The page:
In what could be called the next generation of wetsuit innovation, outdoor equipment company Patagonia has announced a breakthrough in its plant-based alternative to neoprene.
The brand's newest wetsuit line features a warm, flexible, UV-resistant blend comprised of 60 percent Yulex, a bio-rubber created from the bark of the guayule (Parthenium argentatum), a flowering shrub in the aster family that grows in arid and semiarid regions.
For the moment, the custom-order wetsuits are available only in Japan, but according to the company's surf director, Jason McCaffrey, the innovation's biggest leaps are just ahead.
In addition to a domestic rollout late next year, "our goal is to have a 100 percent Yulex option available by the spring of 2014," he told ESPN.com. "This is all about Patagonia trying to live up to its mission statement, and to find a viable alternative [to neoprene]."
Invented by chemical giant DuPont in 1930, neoprene is a synthetic rubber created by the vulcanization of polychloroprene, a process involving ethylene thiourea, which has been classified as reprotoxic. Other environmental red flags include allergic reactions and that neoprene isn't biodegradable.
All this runs counter to Patagonia's long history as an industry leader in environmental activism and developing materials that have less of an impact than their traditional forerunners.
The company also has a track record of encouraging its competition to follow suit. This Yulex breakthrough is no different.
"Patagonia doesn't plan on making any money on this initially," McCaffrey said in an interview. "It's never been about that, but rather it's always been trying to use business to implement and inspire change to the environmental crisis. We saw an opportunity to do that, and this is just us letting everyone know what is possible. For us, a perfect world would be to see everyone switch all or a large part of their wetsuit production to Yulex."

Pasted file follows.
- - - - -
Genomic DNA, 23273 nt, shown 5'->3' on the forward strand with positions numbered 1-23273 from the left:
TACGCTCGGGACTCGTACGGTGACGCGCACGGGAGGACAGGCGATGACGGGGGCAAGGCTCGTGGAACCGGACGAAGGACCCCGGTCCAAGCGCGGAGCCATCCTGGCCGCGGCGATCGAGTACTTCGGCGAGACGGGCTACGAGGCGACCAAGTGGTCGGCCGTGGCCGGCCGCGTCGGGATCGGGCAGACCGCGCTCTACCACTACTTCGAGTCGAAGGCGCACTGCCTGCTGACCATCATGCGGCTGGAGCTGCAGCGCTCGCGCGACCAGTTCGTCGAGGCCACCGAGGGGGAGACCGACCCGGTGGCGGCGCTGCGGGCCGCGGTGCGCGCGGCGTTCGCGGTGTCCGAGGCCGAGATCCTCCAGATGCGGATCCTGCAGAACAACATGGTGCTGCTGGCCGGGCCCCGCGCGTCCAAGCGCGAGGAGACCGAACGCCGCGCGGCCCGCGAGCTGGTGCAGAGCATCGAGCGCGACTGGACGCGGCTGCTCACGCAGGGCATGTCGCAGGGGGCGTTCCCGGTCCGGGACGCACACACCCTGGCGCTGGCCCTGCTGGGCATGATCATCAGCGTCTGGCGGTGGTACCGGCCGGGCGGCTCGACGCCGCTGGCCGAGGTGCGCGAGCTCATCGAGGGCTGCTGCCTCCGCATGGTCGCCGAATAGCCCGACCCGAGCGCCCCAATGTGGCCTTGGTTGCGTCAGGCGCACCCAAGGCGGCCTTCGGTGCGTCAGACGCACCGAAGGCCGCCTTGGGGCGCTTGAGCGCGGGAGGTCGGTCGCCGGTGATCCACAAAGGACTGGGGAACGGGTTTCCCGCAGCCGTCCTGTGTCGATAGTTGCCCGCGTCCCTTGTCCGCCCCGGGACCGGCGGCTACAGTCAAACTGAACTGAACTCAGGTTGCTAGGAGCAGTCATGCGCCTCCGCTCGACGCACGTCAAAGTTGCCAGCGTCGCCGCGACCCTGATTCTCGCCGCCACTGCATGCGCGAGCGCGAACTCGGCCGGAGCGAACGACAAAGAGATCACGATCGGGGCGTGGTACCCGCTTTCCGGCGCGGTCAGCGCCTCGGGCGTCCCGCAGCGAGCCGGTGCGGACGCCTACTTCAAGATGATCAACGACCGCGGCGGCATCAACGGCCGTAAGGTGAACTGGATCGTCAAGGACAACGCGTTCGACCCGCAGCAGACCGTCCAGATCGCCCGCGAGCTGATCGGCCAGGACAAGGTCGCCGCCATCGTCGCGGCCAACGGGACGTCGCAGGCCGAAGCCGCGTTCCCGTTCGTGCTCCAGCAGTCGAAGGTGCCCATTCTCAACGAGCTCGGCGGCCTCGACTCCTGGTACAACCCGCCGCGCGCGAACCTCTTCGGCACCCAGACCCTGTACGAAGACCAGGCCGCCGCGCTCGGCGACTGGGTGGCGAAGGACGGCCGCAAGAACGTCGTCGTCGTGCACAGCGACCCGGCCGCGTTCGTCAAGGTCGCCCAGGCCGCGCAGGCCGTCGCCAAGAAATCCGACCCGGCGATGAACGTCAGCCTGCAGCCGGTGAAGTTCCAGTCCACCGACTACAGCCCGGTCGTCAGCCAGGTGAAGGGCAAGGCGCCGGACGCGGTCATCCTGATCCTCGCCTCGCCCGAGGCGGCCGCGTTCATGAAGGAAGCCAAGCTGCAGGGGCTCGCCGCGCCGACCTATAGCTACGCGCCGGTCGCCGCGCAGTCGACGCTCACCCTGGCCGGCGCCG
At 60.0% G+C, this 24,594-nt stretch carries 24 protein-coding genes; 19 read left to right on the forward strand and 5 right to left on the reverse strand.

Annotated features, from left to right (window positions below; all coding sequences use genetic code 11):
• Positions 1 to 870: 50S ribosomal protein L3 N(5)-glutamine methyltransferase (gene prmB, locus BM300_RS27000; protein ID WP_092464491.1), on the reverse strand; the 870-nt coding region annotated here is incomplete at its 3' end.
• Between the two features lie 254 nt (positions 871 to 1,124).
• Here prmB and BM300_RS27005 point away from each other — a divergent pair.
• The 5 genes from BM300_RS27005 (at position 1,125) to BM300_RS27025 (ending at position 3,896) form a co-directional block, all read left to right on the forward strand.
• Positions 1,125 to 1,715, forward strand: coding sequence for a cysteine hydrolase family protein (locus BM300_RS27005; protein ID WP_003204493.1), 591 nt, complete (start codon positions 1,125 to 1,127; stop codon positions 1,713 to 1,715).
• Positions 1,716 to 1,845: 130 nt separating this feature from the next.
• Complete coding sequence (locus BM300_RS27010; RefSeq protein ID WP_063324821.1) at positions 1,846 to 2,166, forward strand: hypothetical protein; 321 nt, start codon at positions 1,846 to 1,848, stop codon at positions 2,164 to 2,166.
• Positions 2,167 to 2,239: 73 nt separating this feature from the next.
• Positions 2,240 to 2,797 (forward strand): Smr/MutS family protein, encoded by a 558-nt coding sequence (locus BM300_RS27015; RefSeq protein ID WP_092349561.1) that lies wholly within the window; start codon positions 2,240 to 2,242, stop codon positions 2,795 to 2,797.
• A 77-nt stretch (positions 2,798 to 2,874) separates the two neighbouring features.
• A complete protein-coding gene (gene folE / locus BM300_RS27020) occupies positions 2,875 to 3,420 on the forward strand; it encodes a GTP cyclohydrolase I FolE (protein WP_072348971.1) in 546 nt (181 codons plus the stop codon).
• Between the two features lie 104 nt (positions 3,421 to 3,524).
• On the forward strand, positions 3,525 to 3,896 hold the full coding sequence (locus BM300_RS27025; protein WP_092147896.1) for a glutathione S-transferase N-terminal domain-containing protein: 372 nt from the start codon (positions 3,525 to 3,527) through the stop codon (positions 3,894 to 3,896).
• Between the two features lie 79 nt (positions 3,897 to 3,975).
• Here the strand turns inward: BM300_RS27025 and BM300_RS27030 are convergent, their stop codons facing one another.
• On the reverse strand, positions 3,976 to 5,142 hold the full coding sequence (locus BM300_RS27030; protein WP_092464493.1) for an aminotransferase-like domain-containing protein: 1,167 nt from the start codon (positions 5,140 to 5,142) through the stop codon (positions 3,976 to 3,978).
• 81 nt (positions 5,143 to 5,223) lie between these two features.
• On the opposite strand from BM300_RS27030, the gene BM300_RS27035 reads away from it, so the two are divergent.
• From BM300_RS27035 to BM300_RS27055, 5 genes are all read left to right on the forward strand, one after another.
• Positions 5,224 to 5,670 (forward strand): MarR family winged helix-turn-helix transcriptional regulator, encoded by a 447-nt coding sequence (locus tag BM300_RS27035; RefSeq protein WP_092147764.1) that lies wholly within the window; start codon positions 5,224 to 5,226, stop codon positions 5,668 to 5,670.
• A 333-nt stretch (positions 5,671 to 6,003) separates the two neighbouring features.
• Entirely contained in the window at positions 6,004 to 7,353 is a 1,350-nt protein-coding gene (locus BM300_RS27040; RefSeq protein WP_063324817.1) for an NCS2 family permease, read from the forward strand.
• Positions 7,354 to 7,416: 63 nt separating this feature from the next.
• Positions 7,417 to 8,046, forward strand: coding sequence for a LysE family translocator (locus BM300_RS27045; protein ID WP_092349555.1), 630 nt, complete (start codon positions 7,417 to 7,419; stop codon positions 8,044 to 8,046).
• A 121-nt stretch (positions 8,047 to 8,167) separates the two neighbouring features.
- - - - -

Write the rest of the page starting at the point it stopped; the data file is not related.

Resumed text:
Patagonia's Yulex line comes after four years of research in partnership with the Arizona-based Yulex Corporation, a privately held company that develops sustainable, health-friendly biomaterials, according to its website.
In line with the Patagonia ethos, Yulex's work with the guayule (pronounced why-YOU-lee) showed promise early on -- the plant needs very little water and no pesticides, and can be semi-locally sourced because it's native to the American Southwest. But in the business world, idealism needs to pencil out.
"This project doesn't do anyone any good if it's too expensive to be implemented at an affordable level," McCaffrey said. "We need consumers to demand to see this product from the competition. We need the competition to try and meet that demand and get that business. When that happens, volume goes up and cost goes down. The power of making this happen lies in the surf population itself. If all surfers demand it, I can guarantee the industry will deliver."